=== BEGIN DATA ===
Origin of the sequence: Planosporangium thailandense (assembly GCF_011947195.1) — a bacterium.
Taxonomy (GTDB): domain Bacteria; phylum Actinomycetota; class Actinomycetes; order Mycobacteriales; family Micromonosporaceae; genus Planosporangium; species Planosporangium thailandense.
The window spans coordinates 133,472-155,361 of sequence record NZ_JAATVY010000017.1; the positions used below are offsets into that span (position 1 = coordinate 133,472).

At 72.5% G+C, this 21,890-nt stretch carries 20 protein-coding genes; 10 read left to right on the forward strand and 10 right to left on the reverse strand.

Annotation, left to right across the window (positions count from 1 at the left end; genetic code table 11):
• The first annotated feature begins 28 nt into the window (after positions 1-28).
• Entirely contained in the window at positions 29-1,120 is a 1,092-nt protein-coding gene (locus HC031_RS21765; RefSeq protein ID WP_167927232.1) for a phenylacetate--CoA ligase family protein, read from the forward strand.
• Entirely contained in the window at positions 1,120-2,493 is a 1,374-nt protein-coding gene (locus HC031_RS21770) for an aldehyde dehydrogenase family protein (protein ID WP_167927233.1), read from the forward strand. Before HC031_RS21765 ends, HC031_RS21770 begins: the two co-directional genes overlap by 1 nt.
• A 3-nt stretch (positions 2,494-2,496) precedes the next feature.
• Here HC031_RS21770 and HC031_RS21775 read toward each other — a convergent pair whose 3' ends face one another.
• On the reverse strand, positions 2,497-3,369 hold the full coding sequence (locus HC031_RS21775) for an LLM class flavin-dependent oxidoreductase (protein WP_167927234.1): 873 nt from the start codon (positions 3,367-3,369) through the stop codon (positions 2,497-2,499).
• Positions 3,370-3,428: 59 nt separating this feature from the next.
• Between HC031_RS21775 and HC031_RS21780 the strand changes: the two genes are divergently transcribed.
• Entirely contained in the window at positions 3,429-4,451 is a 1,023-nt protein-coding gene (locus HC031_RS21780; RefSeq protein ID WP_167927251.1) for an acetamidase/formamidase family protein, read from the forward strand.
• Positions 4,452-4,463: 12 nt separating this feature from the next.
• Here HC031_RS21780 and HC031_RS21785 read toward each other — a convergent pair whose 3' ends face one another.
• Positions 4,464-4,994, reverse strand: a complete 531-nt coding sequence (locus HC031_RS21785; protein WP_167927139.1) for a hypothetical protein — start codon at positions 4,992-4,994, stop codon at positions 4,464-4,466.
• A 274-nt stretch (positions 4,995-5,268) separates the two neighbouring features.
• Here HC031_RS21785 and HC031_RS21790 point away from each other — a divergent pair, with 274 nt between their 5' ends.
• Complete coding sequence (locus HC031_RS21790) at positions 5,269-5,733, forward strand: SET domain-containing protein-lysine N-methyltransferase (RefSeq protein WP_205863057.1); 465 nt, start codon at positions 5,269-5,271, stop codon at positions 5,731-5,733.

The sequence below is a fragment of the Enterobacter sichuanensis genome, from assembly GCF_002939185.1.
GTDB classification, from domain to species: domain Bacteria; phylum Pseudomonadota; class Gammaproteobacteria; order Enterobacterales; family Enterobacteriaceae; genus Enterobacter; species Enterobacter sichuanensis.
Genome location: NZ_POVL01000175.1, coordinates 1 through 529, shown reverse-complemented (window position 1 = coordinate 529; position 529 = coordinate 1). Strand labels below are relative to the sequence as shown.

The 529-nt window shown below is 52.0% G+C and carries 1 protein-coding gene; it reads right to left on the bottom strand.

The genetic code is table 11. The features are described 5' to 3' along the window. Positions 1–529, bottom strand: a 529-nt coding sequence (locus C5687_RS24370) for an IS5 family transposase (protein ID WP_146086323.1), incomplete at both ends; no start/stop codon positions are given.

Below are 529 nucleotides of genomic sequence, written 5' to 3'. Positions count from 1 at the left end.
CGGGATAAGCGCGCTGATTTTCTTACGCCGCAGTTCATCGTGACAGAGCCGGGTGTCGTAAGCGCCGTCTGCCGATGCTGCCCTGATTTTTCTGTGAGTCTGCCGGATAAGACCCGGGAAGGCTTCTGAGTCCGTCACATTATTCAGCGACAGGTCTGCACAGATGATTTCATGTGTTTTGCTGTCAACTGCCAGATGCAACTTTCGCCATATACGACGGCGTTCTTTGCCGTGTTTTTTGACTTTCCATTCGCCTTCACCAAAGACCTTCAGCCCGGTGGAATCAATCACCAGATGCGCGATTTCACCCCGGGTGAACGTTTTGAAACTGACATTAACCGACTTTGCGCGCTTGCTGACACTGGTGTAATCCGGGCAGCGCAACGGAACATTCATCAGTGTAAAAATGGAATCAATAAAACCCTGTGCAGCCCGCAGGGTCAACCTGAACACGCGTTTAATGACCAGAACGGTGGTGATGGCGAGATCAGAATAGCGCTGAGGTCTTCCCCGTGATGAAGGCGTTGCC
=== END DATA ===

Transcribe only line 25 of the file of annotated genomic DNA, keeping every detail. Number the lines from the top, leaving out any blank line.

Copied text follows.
The genetic code is table 11. The features are described 5' to 3' along the window. Positions 1–529, bottom strand: a 529-nt coding sequence (locus C5687_RS24370) for an IS5 family transposase (protein ID WP_146086323.1), incomplete at both ends; no start/stop codon positions are given.